Court orders arrest of broker in 20-yr old stock scandal

Published May 24, 2021, 3:53 PM

by James A. Loyola

After more than 20 years, the Securities and Exchange Commission (SEC) has finally secured the conviction of a stock broker involved the manipulation of the price of Best World Resources Corporation (BW) that started in October 1998.

In a statement, the SEC said it has secured a fifth conviction under the Securities Regulation Code (SRC) after a regional trial court ruled that the president of a brokerage manipulated the market in illegal trade transactions involving stocks of then listed firm BW.  

 In a decision dated May 7, the Pasig City Regional Trial Court Branch 67 found Johnny S. Yap of Solar Securities Inc. guilty beyond reasonable doubt of violation of Section 26(a)(I)(1) of the Revised Securities Act, now Section 24.1(a)(i) of the SRC. 

The court sentenced Yap to a penalty of imprisonment of 14 years and a fine of P1 million. It also ordered the issuance of a warrant of arrest against Yap.

The SEC filed a criminal complaint against Yap, who was then the president, sales manager, and director of Solar Securities, after the brokerage was found to have committed wash sale transactions composed of 142 buy and sell orders for stocks of BW during the months of June and October 1999. 

Wash sales refer to transactions wherein the buyer and seller of the stock share a beneficial owner. A beneficial owner is any person who, directly or indirectly, has or shares voting power, which includes the power to vote, or to direct the voting of, such security; and/or investment returns or power, which includes the power to dispose of, or to direct, the disposition of such security.

  A Special Operations Group (SOG) formed by the SEC in August 2000 to investigate the matter found that Solar Securities’ transactions were wash sales not only because the brokerage was both the buyer and the seller in all the 71 buy order and 71 sell order transactions, but also because the offers and bids were made at very close intervals.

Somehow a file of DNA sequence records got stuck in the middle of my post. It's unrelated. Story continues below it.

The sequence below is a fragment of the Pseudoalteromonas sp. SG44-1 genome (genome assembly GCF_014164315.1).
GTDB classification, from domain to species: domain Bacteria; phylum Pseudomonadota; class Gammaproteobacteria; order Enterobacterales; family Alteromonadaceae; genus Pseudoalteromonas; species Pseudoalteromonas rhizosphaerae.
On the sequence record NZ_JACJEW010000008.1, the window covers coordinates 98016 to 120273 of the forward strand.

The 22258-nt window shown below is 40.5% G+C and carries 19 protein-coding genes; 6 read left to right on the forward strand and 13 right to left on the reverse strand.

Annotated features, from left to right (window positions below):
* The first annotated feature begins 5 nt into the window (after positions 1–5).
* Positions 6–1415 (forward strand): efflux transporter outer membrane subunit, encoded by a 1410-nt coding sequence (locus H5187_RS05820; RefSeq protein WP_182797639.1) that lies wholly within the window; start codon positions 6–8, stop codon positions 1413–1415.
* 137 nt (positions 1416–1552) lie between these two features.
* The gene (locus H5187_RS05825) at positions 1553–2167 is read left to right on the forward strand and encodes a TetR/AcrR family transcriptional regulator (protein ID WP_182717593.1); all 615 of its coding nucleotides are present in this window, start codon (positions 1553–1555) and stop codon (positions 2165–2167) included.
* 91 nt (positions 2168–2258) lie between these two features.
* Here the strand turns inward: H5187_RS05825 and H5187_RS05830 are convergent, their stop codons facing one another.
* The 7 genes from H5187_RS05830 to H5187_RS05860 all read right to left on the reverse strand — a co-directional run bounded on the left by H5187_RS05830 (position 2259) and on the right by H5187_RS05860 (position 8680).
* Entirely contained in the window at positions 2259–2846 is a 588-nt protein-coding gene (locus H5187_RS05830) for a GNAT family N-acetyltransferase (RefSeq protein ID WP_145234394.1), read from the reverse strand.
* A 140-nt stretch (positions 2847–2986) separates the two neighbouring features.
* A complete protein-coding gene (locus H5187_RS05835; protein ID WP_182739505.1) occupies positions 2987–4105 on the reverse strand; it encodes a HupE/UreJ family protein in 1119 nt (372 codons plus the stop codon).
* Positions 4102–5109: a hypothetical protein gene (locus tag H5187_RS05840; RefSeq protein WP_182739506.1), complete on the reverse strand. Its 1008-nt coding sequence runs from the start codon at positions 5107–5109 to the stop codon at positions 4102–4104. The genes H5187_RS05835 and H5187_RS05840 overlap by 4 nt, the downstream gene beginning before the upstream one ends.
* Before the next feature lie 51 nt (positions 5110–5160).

The court ruled that Yap, as Solar Securities’ compliance officer, had the duty to ensure that the company was compliant with the regulations and legal requirements for its trading transactions. Thus, Yap was deemed to have directly or indirectly executed transactions. Yap also admitted that he himself executed some of the transactions. 

Further, the court concluded that the transactions involved no change in the beneficial ownership.

Evidence showed that Solar Securities paid itself at the price it offered to sell the BW shares. If Solar Securities and Yap were selling shares for clients different from the bidding or buying clients, the court noted that no allegation or evidence was ever presented to show the circumstance. 

“In fact, no commission was paid and/or earned in all these transactions, which totally negates any appearance that Solar was transacting for its clients,” according to the decision. 

Moreover, the court ruled that the transactions were entered into for the purpose of creating a false or misleading appearance of active trading or misleading appearance with respect to the market of such security.

BW shares were trading for 80 centavos each at the start of 1999. Shares in the company steadily increased in that year and by October, BW shares had reached a price of P12.50 each, the same time as when Solar Securities executed its wash sale transactions.

This is despite the fact that BW posted losses of P10.84 million in 1999 and had no corporate fundamentals. 

“[N]o other conclusion may be reached but that these series of trade transactions were executed with the intention of creating a false or misleading appearance of active trading or misleading appearance with respect to the market of BW shares,” the decision read. 

It added that, “Indubitably, the subject transactions were knowingly executed by Solar with no other purpose but to manipulate the market.” The case marks the fifth conviction under the SRC since its enactment in 2000. Previous convictions mostly involved fraudulent investment scams, including a 2015 decision against Rosario and Saturnino Baladjay, who were ordered to a total of 455 years in prison and made to pay a total of P8 million to complainants. 

 
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